But reservations. Custom, whippet-fast SSDs can’t download your games faster than your internet allows – or give you plenty of room for the games you own. I’ve downloaded about 35 games (most of the hand-me-downs from Digital Foundry) that vary greatly in age and size, consuming all of the internal memory and about half of the expansion card provided. What you get is sort of a half-step towards the real endgame, from streaming games with real immediacy: you can unpack your storage with a moderate library of real variety, wait for expansion card price drops and use traditional external storage intelligently, by putting it in your back catalog. However, none of this matches the actual freedom you get when stepping in and out of streaming on YouTube, Amazon Prime, or Netflix. But it’s close. Close enough to feel like a real and big change.
There’s a tiny hint of excitement too, in places. VRR, for example, caused a kind of input-refreshing black screen flicker when the console was set to 120 Hz, which made games really unplayable, but was fine in the dashboard menus and everywhere else – probably something that could be achieved by updating or changing Settings or fixed inputs or whatever, I’d had the time. Auto HDR, self-describing, is another ingenious mechanism that the console uses to get out of the way and make old games new again – Geometry Wars is another good example of the rejuvenation – but it does cause white text to blow out like dialogue in some games and gets so carried away in others, like GTA 4, that it has been turned off completely.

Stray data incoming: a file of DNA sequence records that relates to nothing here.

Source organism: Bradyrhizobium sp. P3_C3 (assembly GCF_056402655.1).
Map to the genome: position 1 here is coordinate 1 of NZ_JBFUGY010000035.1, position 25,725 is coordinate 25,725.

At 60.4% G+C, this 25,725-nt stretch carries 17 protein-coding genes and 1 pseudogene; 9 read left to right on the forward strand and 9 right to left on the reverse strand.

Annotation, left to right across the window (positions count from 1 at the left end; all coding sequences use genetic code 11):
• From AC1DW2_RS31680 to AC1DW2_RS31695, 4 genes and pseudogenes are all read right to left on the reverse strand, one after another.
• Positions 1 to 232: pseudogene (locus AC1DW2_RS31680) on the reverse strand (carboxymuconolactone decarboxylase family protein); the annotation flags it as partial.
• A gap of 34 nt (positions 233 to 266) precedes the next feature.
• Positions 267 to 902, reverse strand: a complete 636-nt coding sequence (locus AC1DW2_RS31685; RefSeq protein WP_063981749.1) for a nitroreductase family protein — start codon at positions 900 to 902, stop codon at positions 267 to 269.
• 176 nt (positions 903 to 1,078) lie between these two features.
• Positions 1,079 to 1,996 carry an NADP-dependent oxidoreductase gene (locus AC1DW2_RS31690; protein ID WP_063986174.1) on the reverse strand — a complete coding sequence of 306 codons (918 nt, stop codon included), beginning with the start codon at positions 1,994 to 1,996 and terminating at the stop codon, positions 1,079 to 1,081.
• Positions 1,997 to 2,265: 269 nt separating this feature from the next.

But these are pretty tiny problems really. Indeed, “problems” is arguably too strong a word by itself. They are arguments that arise partly because I am actively looking for them. When I step back they show me that the X Series is a really powerful console that just needs the right conditions to really perform. It takes a flashy TV panel with the brightness required for true HDR, with HDMI 2.1 for the truly transformative graphics, and with variable refresh rate for smoothness. It needs a flashy headset or sound system to get the most out of the audio. And it takes all the custom-made and therefore expensive fixtures for everything to work properly – just like a Formula 1 car, to use a somewhat tired analogy, the right tires and the right flappy bits and the fun steering wheels that are bursting out, if you want to go really fast. And ideally, the person on the hot seat needs to know a little more about what they’re doing than they usually do when it really is buzzing.
When you have all of that and you don’t mind thinking just a little more than usual about a plug and play thing like a console, what a joy it is to use. And however sincerely forward-thinking your vision is, one step away from forcing you forward – from the idea that you have to need a new console to play their exclusive games on the idea you may have want First, to make your old games better, to recreate your huge and dusty pile of shame, and to actually be on display in your home. This is a console that, like the PS5, comes out about six to eighteen months earlier than their real-life tentpole games, but a couple of days with the Series X tell me it doesn’t really need it. It’s the console itself that I actually want.